Apple and Twitter earnings, Valeant’s new CEO, Japan’s “everything” burger

Good morning, Quartz readers!

What to watch for today

Apple reports quarterly results… Some analysts predict the first-ever dip in iPhone sales. Investors will also listen for clues about for how Apple is doing in China, where media regulators recently blocked its book and movie stores.

… And so does Twitter. Last quarter, the beleaguered social media company said user growth ground to a halt; investors will now be interested to hear if a streaming deal with the NFL could reach a new audience, and how Twitter’s live Periscope video will stack up to Facebook Live.

India and Pakistan have a fateful meeting. Their respective foreign secretaries will hold a bilateral talk in Delhi—the first step toward reviving peace talks after a terrorist attack on an Indian air force base in January.

While you were sleeping

Saudi Arabia tried to kick its addiction to oil. Prince Mohammed bin Salman—the world’s most powerful millennial—outlined a plan to overhaul the Kingdom’s oil-dependent economy, including selling off a 5% stake in Saudi Aramco and diversifying the country’s investments. He also called for expanding women’s rights and immigration.

Obama is sending more troops to Syria. The US president said 250 additional special forces troops will bolster the fight against ISIL. Evoking the solidarity of World War Two, he asked Europe to contribute to effort.

Volkswagen got into more trouble. A UK regulator said that the German company hadn’t fixed a single car affected by its massive emissions scandal, despite the company’s claims to the contrary. There is growing evidence that many automakers have also been manipulating emissions tests.

Valeant named a new CEO. The embattled pharmaceutical company hired industry veteran John Papa, the CEO of Perrigo, to lead its turnaround. He’ll have his work cut out for him: Shares have dropped more than 80% since August amid controversies over Valeant’s business practices.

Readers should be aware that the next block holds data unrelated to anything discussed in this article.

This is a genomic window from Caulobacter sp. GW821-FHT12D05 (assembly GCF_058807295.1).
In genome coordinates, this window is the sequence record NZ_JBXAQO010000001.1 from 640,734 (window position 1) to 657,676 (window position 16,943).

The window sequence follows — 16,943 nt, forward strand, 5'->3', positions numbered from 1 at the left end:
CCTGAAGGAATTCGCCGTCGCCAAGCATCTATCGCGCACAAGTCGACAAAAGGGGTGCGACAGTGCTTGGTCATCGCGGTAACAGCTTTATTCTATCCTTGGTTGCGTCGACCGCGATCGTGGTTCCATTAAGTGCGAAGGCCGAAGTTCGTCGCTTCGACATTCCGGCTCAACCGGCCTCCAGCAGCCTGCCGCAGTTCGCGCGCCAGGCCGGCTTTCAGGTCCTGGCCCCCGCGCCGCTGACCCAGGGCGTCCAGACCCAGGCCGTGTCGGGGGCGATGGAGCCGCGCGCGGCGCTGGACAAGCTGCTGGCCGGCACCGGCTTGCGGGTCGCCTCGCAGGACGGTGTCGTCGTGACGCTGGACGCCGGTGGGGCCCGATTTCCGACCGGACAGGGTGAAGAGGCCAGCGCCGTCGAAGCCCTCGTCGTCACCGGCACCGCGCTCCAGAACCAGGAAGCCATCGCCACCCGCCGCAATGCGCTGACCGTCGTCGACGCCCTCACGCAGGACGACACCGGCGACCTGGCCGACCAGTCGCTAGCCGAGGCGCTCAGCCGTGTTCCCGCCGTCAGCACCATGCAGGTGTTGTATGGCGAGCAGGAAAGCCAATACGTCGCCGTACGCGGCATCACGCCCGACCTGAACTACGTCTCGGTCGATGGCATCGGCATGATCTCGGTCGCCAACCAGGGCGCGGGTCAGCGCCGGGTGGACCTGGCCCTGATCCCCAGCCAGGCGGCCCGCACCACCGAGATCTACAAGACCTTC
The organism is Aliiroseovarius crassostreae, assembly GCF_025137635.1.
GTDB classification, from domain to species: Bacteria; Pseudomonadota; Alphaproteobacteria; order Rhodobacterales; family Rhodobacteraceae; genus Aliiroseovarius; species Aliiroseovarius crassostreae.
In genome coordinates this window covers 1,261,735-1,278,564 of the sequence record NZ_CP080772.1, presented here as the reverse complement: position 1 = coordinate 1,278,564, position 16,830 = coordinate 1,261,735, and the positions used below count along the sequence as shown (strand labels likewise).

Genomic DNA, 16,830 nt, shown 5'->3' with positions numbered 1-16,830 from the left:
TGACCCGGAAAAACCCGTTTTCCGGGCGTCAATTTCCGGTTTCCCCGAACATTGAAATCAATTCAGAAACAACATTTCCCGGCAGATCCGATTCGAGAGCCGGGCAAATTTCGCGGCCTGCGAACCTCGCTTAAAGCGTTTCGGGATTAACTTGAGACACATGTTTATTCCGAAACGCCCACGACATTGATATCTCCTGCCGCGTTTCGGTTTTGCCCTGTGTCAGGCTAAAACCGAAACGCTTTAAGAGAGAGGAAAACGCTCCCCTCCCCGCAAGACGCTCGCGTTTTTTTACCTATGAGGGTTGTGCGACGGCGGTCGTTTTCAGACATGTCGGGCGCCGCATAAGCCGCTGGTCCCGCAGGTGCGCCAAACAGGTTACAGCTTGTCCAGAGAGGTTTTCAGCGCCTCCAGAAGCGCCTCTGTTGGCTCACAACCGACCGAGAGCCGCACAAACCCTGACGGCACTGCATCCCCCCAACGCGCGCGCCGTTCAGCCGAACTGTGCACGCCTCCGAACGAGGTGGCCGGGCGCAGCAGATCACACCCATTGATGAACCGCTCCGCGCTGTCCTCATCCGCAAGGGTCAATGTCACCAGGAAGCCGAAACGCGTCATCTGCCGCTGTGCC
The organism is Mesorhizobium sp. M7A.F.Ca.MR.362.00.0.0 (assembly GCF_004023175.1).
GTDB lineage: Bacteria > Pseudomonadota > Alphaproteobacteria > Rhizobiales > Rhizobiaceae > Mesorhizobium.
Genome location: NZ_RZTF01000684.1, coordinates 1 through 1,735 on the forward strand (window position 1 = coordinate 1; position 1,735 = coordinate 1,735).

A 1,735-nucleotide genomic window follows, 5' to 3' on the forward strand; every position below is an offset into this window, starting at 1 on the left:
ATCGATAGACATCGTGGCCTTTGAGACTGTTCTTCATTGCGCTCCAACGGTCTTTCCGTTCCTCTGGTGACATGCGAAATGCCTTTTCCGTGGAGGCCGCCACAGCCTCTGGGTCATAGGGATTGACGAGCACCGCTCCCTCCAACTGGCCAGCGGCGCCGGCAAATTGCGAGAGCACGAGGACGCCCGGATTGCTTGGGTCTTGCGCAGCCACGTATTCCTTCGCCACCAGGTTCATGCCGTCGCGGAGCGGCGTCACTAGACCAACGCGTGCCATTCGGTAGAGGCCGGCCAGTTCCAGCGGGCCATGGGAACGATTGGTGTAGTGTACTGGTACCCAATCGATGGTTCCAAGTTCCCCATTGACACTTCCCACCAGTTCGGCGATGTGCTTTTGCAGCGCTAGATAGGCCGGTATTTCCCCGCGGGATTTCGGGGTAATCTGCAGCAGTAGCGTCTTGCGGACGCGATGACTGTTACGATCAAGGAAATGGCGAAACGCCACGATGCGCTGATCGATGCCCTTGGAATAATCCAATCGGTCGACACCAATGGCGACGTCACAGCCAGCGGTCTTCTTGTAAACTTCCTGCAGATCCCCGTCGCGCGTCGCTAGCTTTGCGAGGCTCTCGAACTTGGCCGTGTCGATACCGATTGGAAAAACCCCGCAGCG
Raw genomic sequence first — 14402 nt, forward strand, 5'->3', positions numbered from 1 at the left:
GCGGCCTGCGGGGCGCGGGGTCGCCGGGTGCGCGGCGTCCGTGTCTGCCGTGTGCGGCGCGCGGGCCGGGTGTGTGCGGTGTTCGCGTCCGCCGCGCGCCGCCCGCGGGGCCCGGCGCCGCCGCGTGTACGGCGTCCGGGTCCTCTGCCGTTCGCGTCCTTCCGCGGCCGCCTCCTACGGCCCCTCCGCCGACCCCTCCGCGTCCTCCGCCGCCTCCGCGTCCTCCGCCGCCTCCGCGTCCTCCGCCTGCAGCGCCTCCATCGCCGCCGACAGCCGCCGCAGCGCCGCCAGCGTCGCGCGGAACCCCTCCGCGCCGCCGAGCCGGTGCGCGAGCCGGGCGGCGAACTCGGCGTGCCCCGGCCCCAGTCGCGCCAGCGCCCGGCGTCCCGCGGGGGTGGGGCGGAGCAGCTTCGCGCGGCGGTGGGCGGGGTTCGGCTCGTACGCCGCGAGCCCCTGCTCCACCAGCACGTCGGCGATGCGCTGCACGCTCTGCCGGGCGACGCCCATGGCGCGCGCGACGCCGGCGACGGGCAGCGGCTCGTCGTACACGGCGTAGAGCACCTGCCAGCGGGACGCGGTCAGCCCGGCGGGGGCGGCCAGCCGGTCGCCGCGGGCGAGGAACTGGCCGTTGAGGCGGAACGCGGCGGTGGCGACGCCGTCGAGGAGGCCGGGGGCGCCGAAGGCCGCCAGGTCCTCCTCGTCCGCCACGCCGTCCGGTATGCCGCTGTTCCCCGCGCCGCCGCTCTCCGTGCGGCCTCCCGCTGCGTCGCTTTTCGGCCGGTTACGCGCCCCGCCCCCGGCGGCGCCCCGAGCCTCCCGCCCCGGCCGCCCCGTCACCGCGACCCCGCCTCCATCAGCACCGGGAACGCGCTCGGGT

Islamists killed a Canadian hostage in the Philippines. Five hours after a ransom deadline, the terrorist group Abu Sayyaf left the severed head of 68-year-old John Ridsdel on the street in the southern Philippines. There are fears of even more violence from the Islamist group, which has aligned itself with ISIL.

Quartz markets haiku

Show us the money
Facebook, P&G, Exxon
This week—and Apple!

Quartz obsession interlude

Thu-Huong Ha on America’s obsession with adult coloring: “From knitting crazes to mindfulness training centers, Americans today will take anything they can get to escape the hum of their perceived hyper-connectivity and overwork. That demand has created a sort of mindfulness industrial complex.” Read more here.

Matters of Debate

Torturing terrorists doesn’t keep anyone safe. A new neuroscience study shows that torture undermines the cognitive mechanisms needed to recall information.

Feminism has become a consumer brand. When status is confused with liberation, a social movement looks more like a commodity.

America is terrible at promoting democracy. It would be better off setting an example at home.

Surprising discoveries

A Tesla is a better driver than you are. CEO Elon Musk says drivers are 50% less likely to have an accident in autopilot mode.

Mourning dead celebrities is about remembering your own life. Fans transfer their own memories onto departed superstars like Prince.

A Japanese burger chain has released a terrifying “everything” burger. The meat tower comprises four patties, six sauces, and a heaping of extras.

People are racing drones using nothing but thoughts. The brain-to-computer interfaces are still a little slow and clunky.

Overbred chickens are suffering from “woody breast” syndrome. The supersized poultry are “gummy” and difficult to chew.

Our best wishes for a productive day. Please send any news, comments, mind-controlled drones, and driverless cars to And download our new iPhone app for news throughout the day.